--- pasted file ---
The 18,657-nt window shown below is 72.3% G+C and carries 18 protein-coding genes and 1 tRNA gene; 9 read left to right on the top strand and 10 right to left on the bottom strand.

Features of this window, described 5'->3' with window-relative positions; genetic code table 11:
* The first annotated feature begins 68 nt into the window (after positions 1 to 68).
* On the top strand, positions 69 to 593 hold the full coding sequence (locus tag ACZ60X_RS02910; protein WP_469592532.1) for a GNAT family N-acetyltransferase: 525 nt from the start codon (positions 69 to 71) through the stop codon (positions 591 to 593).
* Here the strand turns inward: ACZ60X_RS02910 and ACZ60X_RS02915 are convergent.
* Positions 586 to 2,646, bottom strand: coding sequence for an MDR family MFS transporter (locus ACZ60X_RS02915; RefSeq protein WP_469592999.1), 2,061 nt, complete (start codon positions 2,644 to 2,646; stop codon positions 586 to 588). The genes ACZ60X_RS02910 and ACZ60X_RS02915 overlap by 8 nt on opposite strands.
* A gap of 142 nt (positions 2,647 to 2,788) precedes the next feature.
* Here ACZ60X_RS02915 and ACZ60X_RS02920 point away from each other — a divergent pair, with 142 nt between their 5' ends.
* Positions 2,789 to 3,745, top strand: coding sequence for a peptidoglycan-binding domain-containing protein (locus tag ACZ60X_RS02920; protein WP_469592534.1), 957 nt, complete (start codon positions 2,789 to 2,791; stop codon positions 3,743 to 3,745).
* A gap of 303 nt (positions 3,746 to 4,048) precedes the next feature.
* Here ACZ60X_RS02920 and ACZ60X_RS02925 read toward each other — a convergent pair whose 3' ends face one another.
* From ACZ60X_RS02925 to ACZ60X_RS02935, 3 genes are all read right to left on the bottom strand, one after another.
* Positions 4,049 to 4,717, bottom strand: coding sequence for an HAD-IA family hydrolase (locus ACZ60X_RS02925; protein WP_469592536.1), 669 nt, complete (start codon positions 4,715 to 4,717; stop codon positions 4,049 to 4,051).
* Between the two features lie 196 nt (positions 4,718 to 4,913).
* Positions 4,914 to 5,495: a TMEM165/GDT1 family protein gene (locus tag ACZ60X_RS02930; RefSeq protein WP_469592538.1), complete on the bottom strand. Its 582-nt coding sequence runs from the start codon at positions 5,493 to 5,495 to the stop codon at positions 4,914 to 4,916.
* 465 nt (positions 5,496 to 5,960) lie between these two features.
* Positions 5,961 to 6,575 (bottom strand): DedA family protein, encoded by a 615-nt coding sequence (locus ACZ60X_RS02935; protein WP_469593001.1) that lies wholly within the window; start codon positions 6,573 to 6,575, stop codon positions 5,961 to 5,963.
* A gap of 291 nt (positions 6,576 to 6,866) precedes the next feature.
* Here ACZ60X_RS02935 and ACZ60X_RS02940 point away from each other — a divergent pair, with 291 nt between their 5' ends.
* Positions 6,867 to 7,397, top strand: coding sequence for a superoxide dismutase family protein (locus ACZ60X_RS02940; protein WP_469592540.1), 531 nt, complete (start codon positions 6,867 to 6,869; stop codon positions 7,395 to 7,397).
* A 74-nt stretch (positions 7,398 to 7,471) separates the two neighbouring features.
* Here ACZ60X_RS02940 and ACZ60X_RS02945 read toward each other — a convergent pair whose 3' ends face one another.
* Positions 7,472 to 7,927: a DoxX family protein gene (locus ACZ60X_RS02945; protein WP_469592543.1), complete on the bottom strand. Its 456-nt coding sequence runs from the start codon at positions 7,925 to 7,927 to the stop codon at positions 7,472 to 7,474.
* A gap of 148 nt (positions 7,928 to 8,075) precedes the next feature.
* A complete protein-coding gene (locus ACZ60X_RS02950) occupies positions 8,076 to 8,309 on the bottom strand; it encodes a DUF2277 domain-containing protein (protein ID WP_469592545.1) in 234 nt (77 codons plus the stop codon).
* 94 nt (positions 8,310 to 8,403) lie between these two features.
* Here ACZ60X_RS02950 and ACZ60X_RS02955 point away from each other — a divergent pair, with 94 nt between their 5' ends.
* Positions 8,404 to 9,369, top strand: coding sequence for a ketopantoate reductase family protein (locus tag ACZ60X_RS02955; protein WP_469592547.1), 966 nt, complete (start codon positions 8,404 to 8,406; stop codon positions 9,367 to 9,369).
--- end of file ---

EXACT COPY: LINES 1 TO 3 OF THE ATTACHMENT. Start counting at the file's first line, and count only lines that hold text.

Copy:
The 18,657-nt window shown below is 72.3% G+C and carries 18 protein-coding genes and 1 tRNA gene; 9 read left to right on the top strand and 10 right to left on the bottom strand.

Features of this window, described 5'->3' with window-relative positions; genetic code table 11:
* The first annotated feature begins 68 nt into the window (after positions 1 to 68).